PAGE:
Arab intellectuals have acknowledged a “freedom deficit” and a widespread sense of failure in the Muslim world. Indeed, as one Islamic scholar observes, almost the entire Muslim world is affected by poverty and tyranny. All of this has produced a crisis of confidence—and a search for scapegoats. “The distortion of the image of the United States has become a political objective for Arab governments in their struggle for survival,” writes Arab reformer Omran Salman, “and a tool to banish the specter of democracy and change in the Arab region.” Some blame American economic “exploitation” for Arab cultural decline, while others point to US support for Muslim autocrats allegedly propped up by American largesse.

The Islamic Jihadists
In February of 1998, Osama bin Laden declared war on the United States with his infamous fatwa, in which he claimed that America was at war against God and his messenger. Bin Laden and his Al Qaeda network called for the murder of any American—military or civilian—as the “individual duty for every Muslim who can do it in any country in which it is possible to do it.” The terrorist attacks of 9/11 marked the culmination of Al Qaeda’s ideology of religious radicalism and totalitarianism. Though Islamic jihadists feed off the grievances in the Muslim world, their objective is not a change in US foreign policy, but rather thedestruction of the United States and her democratic allies.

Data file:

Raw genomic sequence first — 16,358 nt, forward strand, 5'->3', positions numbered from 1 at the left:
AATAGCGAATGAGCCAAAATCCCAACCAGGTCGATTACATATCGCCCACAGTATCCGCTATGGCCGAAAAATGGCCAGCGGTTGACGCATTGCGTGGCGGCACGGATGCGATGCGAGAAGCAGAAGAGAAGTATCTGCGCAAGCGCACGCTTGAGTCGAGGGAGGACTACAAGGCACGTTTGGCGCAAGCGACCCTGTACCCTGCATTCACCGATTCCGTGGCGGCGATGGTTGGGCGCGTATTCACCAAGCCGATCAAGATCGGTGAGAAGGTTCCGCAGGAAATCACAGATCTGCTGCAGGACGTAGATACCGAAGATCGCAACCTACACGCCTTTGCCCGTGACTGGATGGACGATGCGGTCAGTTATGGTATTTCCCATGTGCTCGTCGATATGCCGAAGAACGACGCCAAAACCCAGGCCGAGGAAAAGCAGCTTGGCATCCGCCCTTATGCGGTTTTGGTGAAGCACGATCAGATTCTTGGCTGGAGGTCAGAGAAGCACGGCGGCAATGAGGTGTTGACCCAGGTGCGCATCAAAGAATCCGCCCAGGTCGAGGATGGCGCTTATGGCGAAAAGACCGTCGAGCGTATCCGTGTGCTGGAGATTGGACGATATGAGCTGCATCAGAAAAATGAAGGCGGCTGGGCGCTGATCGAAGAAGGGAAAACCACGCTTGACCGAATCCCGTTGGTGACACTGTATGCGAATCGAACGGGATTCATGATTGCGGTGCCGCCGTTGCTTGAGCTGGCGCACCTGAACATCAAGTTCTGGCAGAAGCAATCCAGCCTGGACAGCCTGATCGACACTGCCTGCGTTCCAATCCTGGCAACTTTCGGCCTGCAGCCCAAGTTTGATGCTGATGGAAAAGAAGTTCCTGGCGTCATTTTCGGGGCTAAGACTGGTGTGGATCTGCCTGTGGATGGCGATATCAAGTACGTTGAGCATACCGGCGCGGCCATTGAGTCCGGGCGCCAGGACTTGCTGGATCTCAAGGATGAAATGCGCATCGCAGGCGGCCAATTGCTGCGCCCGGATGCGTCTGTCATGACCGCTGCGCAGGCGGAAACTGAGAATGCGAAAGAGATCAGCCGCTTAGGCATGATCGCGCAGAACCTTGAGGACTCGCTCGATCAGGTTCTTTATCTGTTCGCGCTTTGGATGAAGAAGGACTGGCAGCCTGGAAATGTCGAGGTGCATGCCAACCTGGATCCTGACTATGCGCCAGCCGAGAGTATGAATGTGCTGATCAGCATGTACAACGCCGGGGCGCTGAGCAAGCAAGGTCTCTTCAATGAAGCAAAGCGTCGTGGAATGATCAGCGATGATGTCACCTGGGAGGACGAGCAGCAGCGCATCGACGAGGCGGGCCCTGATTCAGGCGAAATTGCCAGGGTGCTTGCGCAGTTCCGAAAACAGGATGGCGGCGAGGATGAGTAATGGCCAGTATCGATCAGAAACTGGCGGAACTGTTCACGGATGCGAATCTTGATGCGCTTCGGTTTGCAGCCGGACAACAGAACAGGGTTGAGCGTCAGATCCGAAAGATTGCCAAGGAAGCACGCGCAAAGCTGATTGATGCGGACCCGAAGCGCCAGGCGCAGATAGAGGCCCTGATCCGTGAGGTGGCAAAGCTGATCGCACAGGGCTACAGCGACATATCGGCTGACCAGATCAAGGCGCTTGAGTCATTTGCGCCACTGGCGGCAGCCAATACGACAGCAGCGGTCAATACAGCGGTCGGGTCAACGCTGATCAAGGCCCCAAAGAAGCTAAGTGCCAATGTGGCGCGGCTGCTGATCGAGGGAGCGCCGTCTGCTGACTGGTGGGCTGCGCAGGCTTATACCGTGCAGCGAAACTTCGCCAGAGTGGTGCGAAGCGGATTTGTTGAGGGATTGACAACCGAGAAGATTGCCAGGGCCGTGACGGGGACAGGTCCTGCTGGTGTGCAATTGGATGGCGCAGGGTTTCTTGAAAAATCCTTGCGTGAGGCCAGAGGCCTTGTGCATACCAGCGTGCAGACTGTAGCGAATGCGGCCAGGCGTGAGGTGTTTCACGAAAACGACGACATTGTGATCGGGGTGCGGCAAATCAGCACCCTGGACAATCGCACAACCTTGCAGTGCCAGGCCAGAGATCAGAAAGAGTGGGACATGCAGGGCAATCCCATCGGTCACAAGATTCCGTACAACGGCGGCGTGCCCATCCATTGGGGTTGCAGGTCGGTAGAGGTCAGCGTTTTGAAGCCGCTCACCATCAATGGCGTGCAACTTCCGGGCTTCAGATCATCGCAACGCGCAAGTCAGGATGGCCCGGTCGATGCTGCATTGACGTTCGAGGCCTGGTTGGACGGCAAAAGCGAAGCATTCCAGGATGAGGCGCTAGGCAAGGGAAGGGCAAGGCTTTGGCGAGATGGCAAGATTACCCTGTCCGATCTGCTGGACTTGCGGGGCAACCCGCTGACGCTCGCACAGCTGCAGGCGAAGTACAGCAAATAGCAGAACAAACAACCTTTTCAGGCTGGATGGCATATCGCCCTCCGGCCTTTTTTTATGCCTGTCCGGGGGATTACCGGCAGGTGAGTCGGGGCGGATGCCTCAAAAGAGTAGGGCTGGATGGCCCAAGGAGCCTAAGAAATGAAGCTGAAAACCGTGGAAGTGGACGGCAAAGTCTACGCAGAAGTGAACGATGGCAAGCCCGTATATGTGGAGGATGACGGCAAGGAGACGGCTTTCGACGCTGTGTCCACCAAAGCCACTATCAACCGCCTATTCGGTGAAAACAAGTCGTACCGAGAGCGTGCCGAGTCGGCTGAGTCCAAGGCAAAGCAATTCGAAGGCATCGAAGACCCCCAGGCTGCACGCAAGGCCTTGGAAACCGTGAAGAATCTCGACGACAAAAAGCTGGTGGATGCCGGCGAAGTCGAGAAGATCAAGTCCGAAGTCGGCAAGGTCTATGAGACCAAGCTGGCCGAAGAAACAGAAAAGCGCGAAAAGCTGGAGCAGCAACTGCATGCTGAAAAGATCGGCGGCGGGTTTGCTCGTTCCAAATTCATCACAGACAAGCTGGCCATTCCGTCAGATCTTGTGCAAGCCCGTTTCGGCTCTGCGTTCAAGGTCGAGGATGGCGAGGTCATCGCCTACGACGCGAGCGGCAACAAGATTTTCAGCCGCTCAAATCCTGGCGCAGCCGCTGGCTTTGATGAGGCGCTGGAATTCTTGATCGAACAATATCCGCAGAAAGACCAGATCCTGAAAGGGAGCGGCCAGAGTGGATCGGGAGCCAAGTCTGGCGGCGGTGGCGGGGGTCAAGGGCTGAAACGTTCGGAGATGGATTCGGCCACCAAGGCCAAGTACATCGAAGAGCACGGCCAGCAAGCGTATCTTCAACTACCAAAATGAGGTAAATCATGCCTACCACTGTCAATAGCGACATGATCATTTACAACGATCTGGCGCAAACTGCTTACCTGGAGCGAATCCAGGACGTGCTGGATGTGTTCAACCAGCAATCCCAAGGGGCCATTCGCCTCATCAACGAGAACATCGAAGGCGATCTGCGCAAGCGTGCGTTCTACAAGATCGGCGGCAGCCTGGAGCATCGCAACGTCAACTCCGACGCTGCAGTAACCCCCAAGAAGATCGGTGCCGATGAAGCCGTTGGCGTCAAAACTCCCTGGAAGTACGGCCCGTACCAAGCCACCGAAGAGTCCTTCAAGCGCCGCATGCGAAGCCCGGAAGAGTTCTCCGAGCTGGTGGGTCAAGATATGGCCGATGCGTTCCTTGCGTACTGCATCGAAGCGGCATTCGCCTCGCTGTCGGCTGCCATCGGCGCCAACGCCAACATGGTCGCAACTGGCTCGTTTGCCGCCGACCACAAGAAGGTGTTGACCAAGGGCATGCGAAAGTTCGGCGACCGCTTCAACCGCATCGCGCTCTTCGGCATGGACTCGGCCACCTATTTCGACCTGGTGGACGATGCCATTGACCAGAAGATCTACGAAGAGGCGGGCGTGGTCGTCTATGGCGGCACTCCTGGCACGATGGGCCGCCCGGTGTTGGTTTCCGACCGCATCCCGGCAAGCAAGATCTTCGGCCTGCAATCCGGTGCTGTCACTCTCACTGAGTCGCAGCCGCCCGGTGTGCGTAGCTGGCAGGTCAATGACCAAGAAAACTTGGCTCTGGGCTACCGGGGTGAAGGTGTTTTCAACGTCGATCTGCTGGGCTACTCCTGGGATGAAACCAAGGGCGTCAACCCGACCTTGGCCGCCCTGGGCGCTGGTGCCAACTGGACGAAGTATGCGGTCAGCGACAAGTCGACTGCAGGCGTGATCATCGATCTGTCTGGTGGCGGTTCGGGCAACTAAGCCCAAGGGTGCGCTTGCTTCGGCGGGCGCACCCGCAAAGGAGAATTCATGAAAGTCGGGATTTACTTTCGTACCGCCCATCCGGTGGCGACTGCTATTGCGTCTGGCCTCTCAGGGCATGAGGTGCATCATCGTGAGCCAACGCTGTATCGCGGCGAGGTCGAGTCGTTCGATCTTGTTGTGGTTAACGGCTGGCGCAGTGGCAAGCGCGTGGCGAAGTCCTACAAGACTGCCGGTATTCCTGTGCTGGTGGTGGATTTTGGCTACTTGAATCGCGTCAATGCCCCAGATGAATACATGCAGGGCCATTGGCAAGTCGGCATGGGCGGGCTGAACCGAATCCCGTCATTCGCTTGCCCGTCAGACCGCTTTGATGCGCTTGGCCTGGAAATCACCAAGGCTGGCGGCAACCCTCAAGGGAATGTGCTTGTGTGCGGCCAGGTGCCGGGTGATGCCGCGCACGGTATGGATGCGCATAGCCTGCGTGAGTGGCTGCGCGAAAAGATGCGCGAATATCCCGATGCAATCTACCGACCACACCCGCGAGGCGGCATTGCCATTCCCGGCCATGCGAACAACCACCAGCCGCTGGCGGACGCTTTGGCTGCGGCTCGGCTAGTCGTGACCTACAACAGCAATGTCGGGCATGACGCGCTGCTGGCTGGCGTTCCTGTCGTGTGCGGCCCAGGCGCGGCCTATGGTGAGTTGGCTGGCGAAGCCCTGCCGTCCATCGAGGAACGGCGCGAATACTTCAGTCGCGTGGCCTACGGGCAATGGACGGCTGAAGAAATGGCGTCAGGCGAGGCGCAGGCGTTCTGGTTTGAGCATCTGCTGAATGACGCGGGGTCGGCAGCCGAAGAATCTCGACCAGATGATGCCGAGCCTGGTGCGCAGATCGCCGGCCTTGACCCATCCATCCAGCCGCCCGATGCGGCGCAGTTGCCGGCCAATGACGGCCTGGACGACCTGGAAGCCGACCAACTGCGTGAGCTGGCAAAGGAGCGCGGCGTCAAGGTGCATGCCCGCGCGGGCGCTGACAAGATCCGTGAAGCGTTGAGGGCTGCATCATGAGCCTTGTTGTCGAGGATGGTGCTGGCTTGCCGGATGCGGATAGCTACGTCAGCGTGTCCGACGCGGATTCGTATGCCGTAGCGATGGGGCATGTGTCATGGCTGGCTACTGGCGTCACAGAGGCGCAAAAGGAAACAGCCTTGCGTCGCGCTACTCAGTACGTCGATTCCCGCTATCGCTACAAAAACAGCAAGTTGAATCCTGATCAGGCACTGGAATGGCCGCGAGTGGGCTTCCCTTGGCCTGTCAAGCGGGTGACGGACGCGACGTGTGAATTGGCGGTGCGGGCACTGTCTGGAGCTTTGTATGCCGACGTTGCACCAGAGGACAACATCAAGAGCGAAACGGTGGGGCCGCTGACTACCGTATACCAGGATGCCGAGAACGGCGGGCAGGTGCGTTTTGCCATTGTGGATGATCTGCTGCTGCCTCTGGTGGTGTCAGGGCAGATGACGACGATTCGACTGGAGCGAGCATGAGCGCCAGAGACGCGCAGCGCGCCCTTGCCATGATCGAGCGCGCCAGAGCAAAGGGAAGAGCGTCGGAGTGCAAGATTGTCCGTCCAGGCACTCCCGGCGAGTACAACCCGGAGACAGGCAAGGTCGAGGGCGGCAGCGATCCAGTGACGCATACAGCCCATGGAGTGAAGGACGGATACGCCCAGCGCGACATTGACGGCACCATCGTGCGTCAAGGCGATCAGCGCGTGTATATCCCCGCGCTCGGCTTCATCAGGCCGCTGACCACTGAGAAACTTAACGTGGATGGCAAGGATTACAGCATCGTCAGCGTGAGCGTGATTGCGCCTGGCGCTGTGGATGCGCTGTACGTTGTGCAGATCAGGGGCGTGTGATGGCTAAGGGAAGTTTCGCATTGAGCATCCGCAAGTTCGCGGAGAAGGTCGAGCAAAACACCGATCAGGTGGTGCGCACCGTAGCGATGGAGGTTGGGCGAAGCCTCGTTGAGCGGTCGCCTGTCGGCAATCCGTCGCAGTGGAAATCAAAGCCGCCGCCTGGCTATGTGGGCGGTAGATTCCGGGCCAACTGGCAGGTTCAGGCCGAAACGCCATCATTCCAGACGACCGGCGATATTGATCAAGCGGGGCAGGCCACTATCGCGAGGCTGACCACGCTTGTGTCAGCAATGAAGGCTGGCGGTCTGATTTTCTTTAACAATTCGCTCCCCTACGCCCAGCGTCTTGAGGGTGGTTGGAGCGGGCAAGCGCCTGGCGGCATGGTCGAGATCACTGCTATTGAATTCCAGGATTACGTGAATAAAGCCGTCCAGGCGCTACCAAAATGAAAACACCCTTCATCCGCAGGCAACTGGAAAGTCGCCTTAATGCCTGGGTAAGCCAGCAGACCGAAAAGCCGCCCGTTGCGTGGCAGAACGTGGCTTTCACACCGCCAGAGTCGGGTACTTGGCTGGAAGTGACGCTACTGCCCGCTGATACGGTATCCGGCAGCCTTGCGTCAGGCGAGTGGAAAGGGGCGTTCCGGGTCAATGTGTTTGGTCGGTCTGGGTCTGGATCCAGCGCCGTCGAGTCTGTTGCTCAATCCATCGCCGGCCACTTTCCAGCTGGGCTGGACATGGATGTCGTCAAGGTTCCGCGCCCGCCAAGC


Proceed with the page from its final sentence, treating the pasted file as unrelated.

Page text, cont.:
The problem of anti-Semitism must be distinguished from legitimate criticism of the state of Israel. Nevertheless, there is a strong link between violent anti-Jewish feeling and anti-Americanism. Some of it is rooted in the grievances of Arabs who view Israel’s occupation of Palestine—with US backing—as morally abhorrent. Surely much is the result of a raw hatred of the political and religious ideals shared by the United States and Israel. It is significant that although anti-Semitism has been a staple of Middle East politics, the close identification of the United States with Israel in Arab eyes is a relatively new phenomenon. The ancient myths of the Jewish quest for global domination have been resurrected by the US-Israeli relationship: Now it is argued that the Jews—by allegedly controlling the American media, Congress, and the economy—are just steps away from ruling the world.

* The text above first appeared as “The Varieties of Anti-Americanism” (by AmericaInTheWorld.typepad.com).
* Original URL: https://americaintheworld.typepad.com/briefings/2008/08/the-varieties-o.html

Additional Resources:

The Varieties of Anti-Americanism
By AmericaInTheWorld.typepad.com

The Intellectual Origins of America-Bashing
By Lee Harris (Hoover Institution)
December 1, 2002

A Genealogy of Anti-Americanism
By James Caesar
Summer 2003

The Politics of Envy
By Paul Hollander
November 2002

Varieties of Anti-Americanism
By Peter J. Katzenstein and Robert O. Keohane
November 10, 2006

The Indictment of the West
By Bruce S. Thornton
Fall 2005

Loving Peace & Detesting America: What Makes the Antiwar Movement Thrive
By Paul Hollander
March 24, 2003

Hating America
By Bruce Bawer
Spring 2004

The Real Roots of Arab Anti-Americanism
By Barry Rubin
November/December 2002

Why Do Europeans Hate America? Jean-Francois Revel Explains
By Albert Mohler
November 11, 2003

The Falseness of Anti-Americanism
By Fouad Ajami
September/October 2003

White Guilt and the American Way of War
By Shelby Steele
July 30, 2006

6 Reasons to Believe the Left Hates America
By Dennis Prager


Understanding Anti-Americanism
By Paul Hollander